Montages are crucial to the filmmaking language. A great montage can last in your audience’s head long after they’ve left a theater or turned off their television. But creating a great montage requires planning– how are your shots going to interact? In this post, we’ll look at how to storyboard montage sequences to know how they will look before even arriving on set.

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Creating a story board

What is a montage storyboard?

Before we get into the logistics of storyboarding your montage, let’s define two key terms: storyboard and montage.

A storyboard is a visual blueprint of shots for a film (or commercial or TV show). It’s a series of drawings, or other visual renderings, of what will happen in each shot and how said shot will be framed.

For more information, you can check out our posts on How to Make a Storyboard, Storyboard Rules, and Best Storyboard Examples

In the meantime, check out our video on the subject:

How do I make a storyboard?  •  Subscribe on YouTube

As you can see, a storyboard often looks like a comic without dialogue, and can include storyboard arrows to indicate camera movement.

A montage, meanwhile, refers to a sequence of images cut together. This seems like it encapsulates most of modern filmmaking, right? 

That’s because montage was created and defined by early filmmakers in the Soviet Union like Sergei Eisenstein and Lev Kuleshov (known for the Kuleshov Effect). They pioneered techniques that were so influential, they now are the dominant form of editing.

So what they referred to as montage, we may now refer to as editing.

For our purposes, however, we’ll have a slightly more narrow view of montage and one which is more commonly used today: shots that are put together that aren’t necessarily in the same scene, and which may compress time or join multiple storylines together.

Think, for example, of the training montage:

The training montage  •  Subscribe on YouTube

So now we’ve defined storyboard and montage – let’s put them together to understand how to storyboard montages.

Creating a story board

How to Storyboard Montages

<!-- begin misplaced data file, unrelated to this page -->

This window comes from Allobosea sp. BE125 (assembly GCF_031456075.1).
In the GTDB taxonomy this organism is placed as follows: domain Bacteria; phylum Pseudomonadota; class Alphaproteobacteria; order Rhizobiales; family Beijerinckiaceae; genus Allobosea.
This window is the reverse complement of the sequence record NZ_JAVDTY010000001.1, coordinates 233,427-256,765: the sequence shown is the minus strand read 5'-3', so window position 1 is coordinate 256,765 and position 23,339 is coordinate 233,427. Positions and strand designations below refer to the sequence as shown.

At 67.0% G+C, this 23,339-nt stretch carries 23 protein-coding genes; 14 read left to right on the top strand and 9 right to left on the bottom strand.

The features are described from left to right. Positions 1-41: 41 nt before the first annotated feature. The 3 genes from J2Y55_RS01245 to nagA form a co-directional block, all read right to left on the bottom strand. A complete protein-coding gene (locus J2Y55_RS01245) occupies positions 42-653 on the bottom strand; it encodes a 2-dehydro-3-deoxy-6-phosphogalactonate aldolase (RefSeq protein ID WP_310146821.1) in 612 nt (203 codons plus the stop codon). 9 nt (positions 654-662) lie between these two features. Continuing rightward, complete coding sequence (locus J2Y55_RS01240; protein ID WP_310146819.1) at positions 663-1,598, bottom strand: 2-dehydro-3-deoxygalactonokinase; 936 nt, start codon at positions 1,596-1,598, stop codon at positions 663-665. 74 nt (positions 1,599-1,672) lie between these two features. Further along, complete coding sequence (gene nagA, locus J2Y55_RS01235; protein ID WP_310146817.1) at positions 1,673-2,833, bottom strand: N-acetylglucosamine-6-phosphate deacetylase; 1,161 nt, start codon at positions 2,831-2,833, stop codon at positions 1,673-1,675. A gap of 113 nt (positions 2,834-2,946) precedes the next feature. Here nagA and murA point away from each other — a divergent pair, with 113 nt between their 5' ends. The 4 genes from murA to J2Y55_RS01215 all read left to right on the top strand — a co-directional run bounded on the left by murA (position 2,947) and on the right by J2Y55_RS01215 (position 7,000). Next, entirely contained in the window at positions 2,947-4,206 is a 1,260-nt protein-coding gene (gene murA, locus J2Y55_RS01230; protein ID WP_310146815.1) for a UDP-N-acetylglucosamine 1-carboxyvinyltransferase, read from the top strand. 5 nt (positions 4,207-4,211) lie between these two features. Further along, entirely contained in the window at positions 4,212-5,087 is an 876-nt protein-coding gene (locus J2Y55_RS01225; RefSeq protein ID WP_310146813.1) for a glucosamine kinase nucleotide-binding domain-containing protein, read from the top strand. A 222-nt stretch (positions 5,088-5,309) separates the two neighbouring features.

Storyboarding a montage isn’t wildly different from storyboarding any other scene: you’ll want to sketch out each shot. But there are some additional considerations that may come into play.

First and foremost, as Eisenstein and Kuleshov emphasized, a montage is all about juxtaposition.

How are the images you’ve put next to each other interacting?

Take this example of the Kuleshov Effect:

Storyboard Montage The Kuleshov Effect

The Kuleshov Effect

These images illustrate the power of juxtaposition inherent to editing (let’s be honest, though, if it’s Alfred Hitchcock, he’s always going to be a dirty old man). By storyboarding your montage, the meaning created out of the edit doesn’t need to be discovered in post-production, it can be planned all along. 

Take a look at this storyboard montage in Parasite:

A storyboard montage

Notice how large of a role movement plays at the beginning of the montage. The camera is tracking in alternating directions: in one shot, it moves to the right, in the next, it moves to the left, and so on.

This adds a rhythm to the sequence and was clearly preplanned, as evidenced by the storyboard. If Bong Joon-ho showed up to the set and freestyled the montage, it’s unlikely these smooth transitions would have been achieved.

Here's an iconic montage from Rushmore, one of Wes Anderson's best movies. We put this together using StudioBinder's storyboard creator. Click the image link below to explore the entire storyboard — all 19 shots of Max Fischer glory!

Max Fischer Forever!  •  Open the storyboard

You can even take your storyboard planning a step further.

Creating a story board

Storyboard montage animatics

As Parasite illustrated, an important aspect of a montage is the rhythm. In other words, the timing of your shots, and how their movements interact, should be a primary consideration.

This is one drawback of the traditional storyboard. While it can indicate motion, it can’t really indicate timing. You can write down roughly how long you want a given shot in your storyboard montage to be, but that still doesn’t give you a real sense of the rhythm.

This is where animatics can come in. An animatic—no, not Animaniac—is essentially a storyboard that is actually cut together.

Take a look at this animatic for one of the greatest animated music videos of all time, “Feel Good Inc.”:

A storyboard animatic

It makes sense why a music video would use an animatic since the images and cuts are so dependent on the soundtrack. Animatics are also a common technique for animated films since animators really need to commit to how they’ll cover a scene before they start animating.

But an animatic can be especially useful for a montage. After all, an animatic is a montage itself: a series of images cut together. If you’re not sure a montage will work, an animatic can allow you to test it without wasting time on set.

Take a look at this animatic storyboard montage:

Storyboard animatic example

This storyboard is a bit more involved since the artist is adding a few additional frames for each shot. But even if they didn’t, it still would be a great indicator as to how the montage will cut together.

In the end, learning how to storyboard montages isn’t very different from learning how to storyboard generally. But because montages are usually intricately put together, they can benefit a lot from planning. And there are few better ways to plan than with a storyboard.

Up Next

Shot List vs. Storyboard

Speaking of planning, a shot list can also be immensely useful on set. Now that you know how to storyboard montages, check out what makes shot lists and storyboards different. We’ll help you decide which approach is best for you.

Up Next: Shot List vs. Storyboard →
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